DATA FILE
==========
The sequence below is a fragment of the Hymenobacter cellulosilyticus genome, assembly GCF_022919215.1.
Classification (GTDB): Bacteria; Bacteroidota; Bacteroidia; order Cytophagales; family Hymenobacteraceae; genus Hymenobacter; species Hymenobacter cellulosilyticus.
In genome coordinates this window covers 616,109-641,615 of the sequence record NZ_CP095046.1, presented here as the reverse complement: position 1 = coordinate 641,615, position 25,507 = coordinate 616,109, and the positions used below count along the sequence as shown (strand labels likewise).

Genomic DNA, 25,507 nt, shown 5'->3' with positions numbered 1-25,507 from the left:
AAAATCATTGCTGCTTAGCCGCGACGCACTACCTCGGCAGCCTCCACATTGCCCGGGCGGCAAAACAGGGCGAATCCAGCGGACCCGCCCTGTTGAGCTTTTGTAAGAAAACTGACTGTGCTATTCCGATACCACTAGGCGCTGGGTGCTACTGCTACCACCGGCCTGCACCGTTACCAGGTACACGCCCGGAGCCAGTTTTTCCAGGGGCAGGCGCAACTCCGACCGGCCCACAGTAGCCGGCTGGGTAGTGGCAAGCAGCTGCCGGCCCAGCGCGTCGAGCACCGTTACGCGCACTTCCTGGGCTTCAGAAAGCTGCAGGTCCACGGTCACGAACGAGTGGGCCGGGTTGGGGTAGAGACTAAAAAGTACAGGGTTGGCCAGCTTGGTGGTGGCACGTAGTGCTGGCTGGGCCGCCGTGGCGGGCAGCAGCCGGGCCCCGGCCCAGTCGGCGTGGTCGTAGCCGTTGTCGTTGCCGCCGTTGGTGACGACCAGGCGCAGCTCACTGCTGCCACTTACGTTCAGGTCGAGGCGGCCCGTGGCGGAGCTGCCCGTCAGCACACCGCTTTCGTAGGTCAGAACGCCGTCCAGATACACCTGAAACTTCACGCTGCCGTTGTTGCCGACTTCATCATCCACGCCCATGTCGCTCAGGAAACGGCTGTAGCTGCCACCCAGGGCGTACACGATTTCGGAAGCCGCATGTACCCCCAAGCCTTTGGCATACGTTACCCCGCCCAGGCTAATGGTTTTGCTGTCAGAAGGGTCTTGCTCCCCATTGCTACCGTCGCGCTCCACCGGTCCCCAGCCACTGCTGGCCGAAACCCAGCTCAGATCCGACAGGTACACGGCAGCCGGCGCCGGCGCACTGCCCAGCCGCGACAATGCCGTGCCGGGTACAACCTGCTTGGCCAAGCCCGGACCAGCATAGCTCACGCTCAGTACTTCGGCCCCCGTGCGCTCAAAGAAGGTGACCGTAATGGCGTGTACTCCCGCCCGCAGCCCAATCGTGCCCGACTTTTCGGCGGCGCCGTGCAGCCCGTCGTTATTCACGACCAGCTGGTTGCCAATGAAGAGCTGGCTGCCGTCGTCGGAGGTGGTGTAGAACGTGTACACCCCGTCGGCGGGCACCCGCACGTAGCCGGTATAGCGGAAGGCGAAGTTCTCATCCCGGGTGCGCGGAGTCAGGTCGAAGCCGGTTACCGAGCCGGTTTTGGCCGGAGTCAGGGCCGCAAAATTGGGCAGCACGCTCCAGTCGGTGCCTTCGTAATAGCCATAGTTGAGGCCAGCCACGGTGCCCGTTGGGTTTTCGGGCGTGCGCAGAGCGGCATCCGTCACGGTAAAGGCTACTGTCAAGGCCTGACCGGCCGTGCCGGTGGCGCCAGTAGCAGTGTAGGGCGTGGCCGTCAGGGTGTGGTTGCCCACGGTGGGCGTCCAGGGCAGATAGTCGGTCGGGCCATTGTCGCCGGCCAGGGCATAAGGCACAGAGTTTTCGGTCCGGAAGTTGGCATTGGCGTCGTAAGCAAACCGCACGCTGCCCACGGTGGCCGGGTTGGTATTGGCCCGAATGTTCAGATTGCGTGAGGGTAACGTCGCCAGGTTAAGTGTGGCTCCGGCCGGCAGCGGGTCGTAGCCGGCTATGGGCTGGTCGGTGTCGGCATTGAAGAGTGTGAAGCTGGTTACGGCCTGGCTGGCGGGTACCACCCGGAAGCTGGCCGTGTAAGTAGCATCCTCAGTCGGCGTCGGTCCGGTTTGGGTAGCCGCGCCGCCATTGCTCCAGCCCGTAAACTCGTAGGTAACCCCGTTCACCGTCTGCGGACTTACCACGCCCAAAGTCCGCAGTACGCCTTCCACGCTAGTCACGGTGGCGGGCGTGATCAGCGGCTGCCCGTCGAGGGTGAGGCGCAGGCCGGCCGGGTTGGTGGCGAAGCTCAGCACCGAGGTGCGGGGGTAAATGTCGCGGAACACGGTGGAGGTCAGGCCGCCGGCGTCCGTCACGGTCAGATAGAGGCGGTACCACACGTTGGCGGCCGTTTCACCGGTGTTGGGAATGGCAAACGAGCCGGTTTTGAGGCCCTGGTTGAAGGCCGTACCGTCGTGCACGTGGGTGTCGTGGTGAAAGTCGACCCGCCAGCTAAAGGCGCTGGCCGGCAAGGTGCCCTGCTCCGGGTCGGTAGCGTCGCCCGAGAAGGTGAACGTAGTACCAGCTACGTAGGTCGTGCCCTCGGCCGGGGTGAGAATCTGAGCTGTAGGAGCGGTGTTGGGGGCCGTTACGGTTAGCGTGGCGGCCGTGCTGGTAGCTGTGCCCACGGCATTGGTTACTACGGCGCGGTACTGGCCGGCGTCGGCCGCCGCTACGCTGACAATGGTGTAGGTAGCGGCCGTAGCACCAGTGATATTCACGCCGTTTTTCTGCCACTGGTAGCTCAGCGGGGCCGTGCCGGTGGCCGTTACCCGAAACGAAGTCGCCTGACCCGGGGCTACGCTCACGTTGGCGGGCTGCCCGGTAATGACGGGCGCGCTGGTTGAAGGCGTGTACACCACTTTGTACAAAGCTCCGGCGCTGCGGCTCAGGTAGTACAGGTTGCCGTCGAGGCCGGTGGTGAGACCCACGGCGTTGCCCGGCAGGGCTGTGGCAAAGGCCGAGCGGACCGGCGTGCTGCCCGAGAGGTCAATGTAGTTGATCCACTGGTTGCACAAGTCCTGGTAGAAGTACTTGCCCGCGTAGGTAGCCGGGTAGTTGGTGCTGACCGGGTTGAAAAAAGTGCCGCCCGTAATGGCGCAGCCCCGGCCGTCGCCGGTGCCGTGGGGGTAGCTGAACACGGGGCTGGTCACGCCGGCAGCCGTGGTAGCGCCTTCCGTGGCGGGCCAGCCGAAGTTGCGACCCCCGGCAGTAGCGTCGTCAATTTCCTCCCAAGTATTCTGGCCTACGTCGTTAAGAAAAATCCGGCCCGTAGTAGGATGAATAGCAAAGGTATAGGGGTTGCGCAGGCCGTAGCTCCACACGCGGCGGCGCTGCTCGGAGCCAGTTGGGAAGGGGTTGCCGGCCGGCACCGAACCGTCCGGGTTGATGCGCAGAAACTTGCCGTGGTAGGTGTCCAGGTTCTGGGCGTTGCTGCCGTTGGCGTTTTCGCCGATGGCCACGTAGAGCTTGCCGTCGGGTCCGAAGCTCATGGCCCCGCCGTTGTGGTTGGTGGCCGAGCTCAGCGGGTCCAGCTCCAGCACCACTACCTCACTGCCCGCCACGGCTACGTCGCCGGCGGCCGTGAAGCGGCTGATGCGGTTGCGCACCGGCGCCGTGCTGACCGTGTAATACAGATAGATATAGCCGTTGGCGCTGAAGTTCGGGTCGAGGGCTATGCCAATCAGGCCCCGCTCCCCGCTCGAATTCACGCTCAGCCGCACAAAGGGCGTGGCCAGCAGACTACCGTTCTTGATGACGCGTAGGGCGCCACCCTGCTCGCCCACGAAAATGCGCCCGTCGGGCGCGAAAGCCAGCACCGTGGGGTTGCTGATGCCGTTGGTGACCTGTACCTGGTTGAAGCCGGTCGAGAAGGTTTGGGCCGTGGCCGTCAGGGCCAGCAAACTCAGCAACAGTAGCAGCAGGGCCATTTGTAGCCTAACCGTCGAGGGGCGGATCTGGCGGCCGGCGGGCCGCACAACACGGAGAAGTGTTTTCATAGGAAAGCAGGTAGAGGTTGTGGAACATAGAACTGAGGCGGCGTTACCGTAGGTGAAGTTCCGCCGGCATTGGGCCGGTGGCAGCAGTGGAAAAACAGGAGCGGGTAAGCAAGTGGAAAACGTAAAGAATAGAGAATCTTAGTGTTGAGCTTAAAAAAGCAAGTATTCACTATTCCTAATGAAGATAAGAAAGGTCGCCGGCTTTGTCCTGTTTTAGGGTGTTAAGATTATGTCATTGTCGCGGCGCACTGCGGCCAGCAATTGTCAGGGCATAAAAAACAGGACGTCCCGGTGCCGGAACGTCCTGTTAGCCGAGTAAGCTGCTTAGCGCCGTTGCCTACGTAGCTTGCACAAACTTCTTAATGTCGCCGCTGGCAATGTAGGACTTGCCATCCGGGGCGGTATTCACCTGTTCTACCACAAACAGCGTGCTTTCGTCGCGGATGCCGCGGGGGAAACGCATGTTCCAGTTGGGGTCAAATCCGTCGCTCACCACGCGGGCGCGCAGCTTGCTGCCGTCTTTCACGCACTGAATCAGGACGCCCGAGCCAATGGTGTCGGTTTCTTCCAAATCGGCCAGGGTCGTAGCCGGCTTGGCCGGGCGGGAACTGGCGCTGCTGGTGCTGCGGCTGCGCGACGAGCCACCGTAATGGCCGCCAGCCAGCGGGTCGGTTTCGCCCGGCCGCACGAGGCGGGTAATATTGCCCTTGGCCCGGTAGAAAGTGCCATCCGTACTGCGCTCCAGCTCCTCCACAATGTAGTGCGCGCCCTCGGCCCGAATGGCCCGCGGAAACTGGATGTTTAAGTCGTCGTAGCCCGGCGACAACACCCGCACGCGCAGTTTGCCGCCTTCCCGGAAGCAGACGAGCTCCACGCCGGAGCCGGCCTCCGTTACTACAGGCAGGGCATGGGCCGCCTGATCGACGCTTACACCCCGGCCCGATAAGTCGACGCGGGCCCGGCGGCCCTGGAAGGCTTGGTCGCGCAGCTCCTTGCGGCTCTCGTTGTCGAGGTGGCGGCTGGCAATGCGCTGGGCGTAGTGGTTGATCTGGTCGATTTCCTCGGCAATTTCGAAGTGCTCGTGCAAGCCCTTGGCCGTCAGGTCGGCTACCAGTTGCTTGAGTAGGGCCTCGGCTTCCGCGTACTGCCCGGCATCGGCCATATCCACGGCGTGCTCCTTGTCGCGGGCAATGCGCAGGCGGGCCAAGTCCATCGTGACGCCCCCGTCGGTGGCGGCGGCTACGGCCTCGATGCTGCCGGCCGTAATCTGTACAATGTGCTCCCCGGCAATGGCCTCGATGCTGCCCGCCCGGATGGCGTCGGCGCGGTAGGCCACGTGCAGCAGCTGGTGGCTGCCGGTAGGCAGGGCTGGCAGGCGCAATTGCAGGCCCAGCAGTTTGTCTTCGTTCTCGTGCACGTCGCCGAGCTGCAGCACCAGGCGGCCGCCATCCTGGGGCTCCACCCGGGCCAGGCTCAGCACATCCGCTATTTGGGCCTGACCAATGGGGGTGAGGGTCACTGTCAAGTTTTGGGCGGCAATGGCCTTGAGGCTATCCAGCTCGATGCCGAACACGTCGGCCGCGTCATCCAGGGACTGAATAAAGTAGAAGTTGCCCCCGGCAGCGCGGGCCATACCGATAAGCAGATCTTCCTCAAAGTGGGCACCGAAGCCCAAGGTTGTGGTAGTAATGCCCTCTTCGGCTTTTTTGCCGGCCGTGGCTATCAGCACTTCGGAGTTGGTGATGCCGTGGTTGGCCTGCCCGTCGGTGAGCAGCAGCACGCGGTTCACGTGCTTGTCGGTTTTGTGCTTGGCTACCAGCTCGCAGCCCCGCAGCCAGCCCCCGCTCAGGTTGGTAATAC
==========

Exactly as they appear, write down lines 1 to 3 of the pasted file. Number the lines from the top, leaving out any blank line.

The sequence below is a fragment of the Hymenobacter cellulosilyticus genome, assembly GCF_022919215.1.
Classification (GTDB): Bacteria; Bacteroidota; Bacteroidia; order Cytophagales; family Hymenobacteraceae; genus Hymenobacter; species Hymenobacter cellulosilyticus.
In genome coordinates this window covers 616,109-641,615 of the sequence record NZ_CP095046.1, presented here as the reverse complement: position 1 = coordinate 641,615, position 25,507 = coordinate 616,109, and the positions used below count along the sequence as shown (strand labels likewise).